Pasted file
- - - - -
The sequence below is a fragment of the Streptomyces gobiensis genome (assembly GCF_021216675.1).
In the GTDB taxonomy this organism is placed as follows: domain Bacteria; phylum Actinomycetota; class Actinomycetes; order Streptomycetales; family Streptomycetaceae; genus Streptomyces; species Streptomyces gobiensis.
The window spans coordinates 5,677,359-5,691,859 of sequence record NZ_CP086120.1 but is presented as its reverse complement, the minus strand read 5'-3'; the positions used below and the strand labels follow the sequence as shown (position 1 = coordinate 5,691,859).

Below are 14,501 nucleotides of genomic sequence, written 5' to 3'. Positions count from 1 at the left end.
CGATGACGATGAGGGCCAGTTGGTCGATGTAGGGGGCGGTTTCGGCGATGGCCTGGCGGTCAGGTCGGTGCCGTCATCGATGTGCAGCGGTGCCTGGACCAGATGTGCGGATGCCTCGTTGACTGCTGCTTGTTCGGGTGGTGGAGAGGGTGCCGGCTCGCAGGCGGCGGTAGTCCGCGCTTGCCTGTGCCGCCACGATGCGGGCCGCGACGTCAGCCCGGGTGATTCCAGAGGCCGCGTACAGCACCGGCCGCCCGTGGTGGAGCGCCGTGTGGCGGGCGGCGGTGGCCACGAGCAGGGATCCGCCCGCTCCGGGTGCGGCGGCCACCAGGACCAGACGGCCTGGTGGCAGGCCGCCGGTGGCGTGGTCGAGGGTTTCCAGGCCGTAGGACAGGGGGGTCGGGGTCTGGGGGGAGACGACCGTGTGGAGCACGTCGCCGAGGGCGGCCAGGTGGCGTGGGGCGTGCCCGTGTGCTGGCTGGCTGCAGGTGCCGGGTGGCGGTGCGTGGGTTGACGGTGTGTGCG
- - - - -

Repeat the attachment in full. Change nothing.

The sequence below is a fragment of the Streptomyces gobiensis genome (assembly GCF_021216675.1).
In the GTDB taxonomy this organism is placed as follows: domain Bacteria; phylum Actinomycetota; class Actinomycetes; order Streptomycetales; family Streptomycetaceae; genus Streptomyces; species Streptomyces gobiensis.
The window spans coordinates 5,677,359-5,691,859 of sequence record NZ_CP086120.1 but is presented as its reverse complement, the minus strand read 5'-3'; the positions used below and the strand labels follow the sequence as shown (position 1 = coordinate 5,691,859).

Below are 14,501 nucleotides of genomic sequence, written 5' to 3'. Positions count from 1 at the left end.
CGATGACGATGAGGGCCAGTTGGTCGATGTAGGGGGCGGTTTCGGCGATGGCCTGGCGGTCAGGTCGGTGCCGTCATCGATGTGCAGCGGTGCCTGGACCAGATGTGCGGATGCCTCGTTGACTGCTGCTTGTTCGGGTGGTGGAGAGGGTGCCGGCTCGCAGGCGGCGGTAGTCCGCGCTTGCCTGTGCCGCCACGATGCGGGCCGCGACGTCAGCCCGGGTGATTCCAGAGGCCGCGTACAGCACCGGCCGCCCGTGGTGGAGCGCCGTGTGGCGGGCGGCGGTGGCCACGAGCAGGGATCCGCCCGCTCCGGGTGCGGCGGCCACCAGGACCAGACGGCCTGGTGGCAGGCCGCCGGTGGCGTGGTCGAGGGTTTCCAGGCCGTAGGACAGGGGGGTCGGGGTCTGGGGGGAGACGACCGTGTGGAGCACGTCGCCGAGGGCGGCCAGGTGGCGTGGGGCGTGCCCGTGTGCTGGCTGGCTGCAGGTGCCGGGTGGCGGTGCGTGGGTTGACGGTGTGTGCG